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Supreme Court ruled against NCAA, but student-athletes won’t be getting paid, yet

The U.S. Supreme Court ruled the NCAA violated antitrust laws regarding education related benefits.

The Supreme Court ruled against the NCAA, in favor of student-athletes, Monday morning, handing down the decision the organization violated antitrust law

This doesn’t mean, however, college athletes will start receiving paychecks or endorsement deals.

Simply put, the NCAA must now release the cap limit on what schools can offer student-athletes, says Luke Fedlam, Head of Sports Law Practice at Porter Wright.

“The NCAA sets the limits on what schools can offer to its student-athletes in terms of computers, laptops, iPads, other academic related expenses,” said Fedlam. “The rules are going to have to be rewritten and we are going to be seeing schools, if they so choose, being able to offer more to their student-athletes as it relates to education-related benefits.”

Former Ohio State University and NFL linebacker Joshua Perry says the ruling is a great starting point for student-athletes.

“I came from Lewis Center so I was pretty fortunate and I had certain things,” said Perry. “I came to school and I had a backpack and a laptop and all the different things I need to be successful. Some of these kids come with nothing so that amount of support helps them become successful, not only as athletes but as students."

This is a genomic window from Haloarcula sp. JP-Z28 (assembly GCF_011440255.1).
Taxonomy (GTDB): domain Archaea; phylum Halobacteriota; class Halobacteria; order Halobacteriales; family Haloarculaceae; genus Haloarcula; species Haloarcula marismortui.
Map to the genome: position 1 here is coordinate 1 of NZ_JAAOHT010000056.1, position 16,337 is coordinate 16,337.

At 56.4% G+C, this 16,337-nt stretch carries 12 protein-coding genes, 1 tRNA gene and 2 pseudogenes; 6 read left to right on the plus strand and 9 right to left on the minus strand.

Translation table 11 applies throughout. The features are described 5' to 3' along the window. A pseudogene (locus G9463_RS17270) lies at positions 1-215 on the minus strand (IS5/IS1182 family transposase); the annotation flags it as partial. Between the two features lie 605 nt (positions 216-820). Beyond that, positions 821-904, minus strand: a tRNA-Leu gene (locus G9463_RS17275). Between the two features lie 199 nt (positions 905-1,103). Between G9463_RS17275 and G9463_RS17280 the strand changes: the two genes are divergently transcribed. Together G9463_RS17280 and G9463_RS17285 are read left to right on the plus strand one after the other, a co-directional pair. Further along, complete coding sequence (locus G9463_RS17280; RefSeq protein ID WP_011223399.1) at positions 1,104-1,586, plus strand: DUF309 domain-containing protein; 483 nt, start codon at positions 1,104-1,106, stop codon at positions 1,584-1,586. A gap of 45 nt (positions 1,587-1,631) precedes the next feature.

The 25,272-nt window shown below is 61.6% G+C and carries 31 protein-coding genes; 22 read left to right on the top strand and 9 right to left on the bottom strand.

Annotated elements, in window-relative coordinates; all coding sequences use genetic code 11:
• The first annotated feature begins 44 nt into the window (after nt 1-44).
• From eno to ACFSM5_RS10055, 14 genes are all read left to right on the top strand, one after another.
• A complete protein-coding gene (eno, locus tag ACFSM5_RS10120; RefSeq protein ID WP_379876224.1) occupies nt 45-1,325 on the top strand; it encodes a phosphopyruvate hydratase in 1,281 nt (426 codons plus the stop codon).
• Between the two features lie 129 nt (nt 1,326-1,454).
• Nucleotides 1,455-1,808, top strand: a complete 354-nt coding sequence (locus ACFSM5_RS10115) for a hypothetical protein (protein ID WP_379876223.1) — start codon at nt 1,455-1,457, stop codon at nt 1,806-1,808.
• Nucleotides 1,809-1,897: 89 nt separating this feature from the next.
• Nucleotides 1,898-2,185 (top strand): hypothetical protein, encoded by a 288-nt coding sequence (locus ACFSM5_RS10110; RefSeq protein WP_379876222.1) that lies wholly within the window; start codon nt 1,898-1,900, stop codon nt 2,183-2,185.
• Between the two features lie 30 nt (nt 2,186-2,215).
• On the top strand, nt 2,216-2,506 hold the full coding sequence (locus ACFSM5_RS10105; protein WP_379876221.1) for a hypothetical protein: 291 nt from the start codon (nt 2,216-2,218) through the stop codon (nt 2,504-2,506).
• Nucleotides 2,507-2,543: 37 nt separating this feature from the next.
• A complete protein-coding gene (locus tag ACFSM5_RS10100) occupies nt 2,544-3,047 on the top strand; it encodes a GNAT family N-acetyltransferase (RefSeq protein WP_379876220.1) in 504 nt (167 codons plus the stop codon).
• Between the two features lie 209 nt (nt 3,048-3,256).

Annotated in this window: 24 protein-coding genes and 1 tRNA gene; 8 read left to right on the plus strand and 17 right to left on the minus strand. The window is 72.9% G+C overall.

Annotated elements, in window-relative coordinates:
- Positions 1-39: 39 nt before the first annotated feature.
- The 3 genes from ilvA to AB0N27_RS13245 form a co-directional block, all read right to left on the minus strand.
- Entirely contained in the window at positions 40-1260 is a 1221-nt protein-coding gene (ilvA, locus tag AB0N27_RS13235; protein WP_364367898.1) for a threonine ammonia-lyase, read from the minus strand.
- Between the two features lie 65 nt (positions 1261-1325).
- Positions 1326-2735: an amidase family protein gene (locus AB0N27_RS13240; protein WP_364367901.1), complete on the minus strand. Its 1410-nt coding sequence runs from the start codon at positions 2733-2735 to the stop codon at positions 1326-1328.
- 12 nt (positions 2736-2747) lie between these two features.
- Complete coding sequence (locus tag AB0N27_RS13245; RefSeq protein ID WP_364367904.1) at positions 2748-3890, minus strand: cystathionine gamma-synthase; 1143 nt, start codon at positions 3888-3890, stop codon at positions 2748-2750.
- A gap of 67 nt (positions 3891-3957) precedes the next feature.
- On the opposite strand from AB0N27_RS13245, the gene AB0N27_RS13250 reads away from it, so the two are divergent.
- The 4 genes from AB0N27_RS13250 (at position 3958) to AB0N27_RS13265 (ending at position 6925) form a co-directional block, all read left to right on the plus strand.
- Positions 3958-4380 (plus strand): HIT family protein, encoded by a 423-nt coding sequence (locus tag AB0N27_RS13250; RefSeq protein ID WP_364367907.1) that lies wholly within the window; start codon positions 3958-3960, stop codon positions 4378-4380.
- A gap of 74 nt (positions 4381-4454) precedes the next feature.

Fedlam believes the lift on education-related compensation could be a factor when student-athletes are deciding which program and school to attend.

“If you can imagine a school can now say we want the top of the line laptops, we want the top of the line technology to make sure you have the best educational and academic experience once you are here on campus. And another school can say we are not doing anything. We are not going to give any additional benefits,” said Fedlam. “That ultimately becomes an opportunity from a recruiting perspective for a school to be able to target and offer more to a student-athlete that wasn’t allowed previously."

The SCOTUS ruling should not be confused with NIL or Name, Image, and Likeness, which would give student-athletes an opportunity to cash in on licensing and endorsement deals.

“Two separate issues, but both of them go to the point that the NCAA has created rules,” said Fedlam. “Therefore, states have come out with their own laws.”

In July, seven states will have new NIL laws take effect. In Ohio, the process has only begun, passing the senate last week and it now heads to the house.

“Most people expect the NCAA to come out and either this week or potentially by the end of the month prior to July 1 allowing student-athletes across the country to earn compensation for their name image and likeness,” said Fedlam.

“I am all for player empowerment,” said Perry. “I just hope the players understand the moment that they are in and they realize the potential for change there. But it is super exciting stuff.”

10TV reached out to Ohio State following the court’s decision. A spokesperson responded saying the Big Ten Conference is expected to release a statement on the ruling.

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